"I saw it coming for six months, so I wasn't shocked when I was laid off in February. I started budgeting before D-Day: I calculated the paid time off I was owed and my stock-option plans. And I generally thought about how I would be able to support a family of six on unemployment checks.
For the first time, I put together a plan to really crunch the numbers with utilities, mortgage payments, living expenses. It was an exercise we had never done before: Where is our money really going? How much do we need to make every month to get by?
We were able to save some money that way. If you have a job now, start budgeting as if you were unemployed. The beautiful thing is that if that day doesn't come, you have additional money in your savings account!
My wife, Elanie, does not work. We've budgeted out to the penny for the next six months. It will take all of our savings.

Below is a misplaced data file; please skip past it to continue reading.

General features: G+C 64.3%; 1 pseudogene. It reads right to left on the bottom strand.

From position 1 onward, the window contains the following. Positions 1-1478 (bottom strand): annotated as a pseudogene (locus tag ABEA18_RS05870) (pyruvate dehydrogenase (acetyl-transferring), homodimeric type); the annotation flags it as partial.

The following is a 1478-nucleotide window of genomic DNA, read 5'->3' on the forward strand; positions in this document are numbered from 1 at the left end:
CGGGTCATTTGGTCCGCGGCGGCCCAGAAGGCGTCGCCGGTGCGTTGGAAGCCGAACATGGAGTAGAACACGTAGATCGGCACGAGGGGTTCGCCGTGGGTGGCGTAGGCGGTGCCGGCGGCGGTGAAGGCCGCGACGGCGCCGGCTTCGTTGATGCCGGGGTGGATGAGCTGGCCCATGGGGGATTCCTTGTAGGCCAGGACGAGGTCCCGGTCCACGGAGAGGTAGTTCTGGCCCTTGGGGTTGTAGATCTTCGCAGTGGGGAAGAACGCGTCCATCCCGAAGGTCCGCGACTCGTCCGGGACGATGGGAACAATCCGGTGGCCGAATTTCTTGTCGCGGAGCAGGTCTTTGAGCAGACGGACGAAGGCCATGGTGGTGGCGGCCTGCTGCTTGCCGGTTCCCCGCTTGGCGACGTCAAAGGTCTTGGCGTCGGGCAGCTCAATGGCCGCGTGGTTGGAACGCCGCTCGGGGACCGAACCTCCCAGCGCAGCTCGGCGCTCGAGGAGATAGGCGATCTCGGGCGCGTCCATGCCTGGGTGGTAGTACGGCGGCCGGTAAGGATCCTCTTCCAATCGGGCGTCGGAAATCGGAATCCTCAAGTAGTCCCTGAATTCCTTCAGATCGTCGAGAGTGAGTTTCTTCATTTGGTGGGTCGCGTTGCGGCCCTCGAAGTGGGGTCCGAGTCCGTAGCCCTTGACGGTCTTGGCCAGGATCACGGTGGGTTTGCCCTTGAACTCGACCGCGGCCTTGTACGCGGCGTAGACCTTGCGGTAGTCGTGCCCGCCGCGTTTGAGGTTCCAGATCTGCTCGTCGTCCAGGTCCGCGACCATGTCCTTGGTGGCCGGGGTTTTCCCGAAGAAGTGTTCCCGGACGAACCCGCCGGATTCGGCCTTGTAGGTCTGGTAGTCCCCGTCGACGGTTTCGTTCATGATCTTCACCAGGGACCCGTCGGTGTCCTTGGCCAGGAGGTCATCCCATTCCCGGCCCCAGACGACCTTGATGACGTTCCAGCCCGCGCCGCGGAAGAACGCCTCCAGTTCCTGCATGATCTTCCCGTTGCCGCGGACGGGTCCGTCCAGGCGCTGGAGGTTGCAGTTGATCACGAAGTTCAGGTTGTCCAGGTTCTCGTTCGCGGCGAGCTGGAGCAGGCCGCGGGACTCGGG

If there's a silver lining, this has been really good for me to try to find a job that is a perfect fit. I've been doing corporate sales for 12 years and now I can ask myself: Is this what I want to do with the rest of my life?
In the meantime, we've started cooking more at home, which has saved us so much money. I was spending $200 a month on lunch just for myself. I've also started using public transportation. COBRA health insurance is an expense that can crush you when you're unemployed, so I'd recommend a lot of research if you're worried about being laid off.
I looked to my parents for advice, and it was a great eye opener to find out that something similar happened to my dad many moons ago. It seems like every generation goes through a downturn.
For others going through this, don't be embarrassed. It's happening all over the U.S., so remember it doesn't mean there's something wrong with you or your work." --J.P.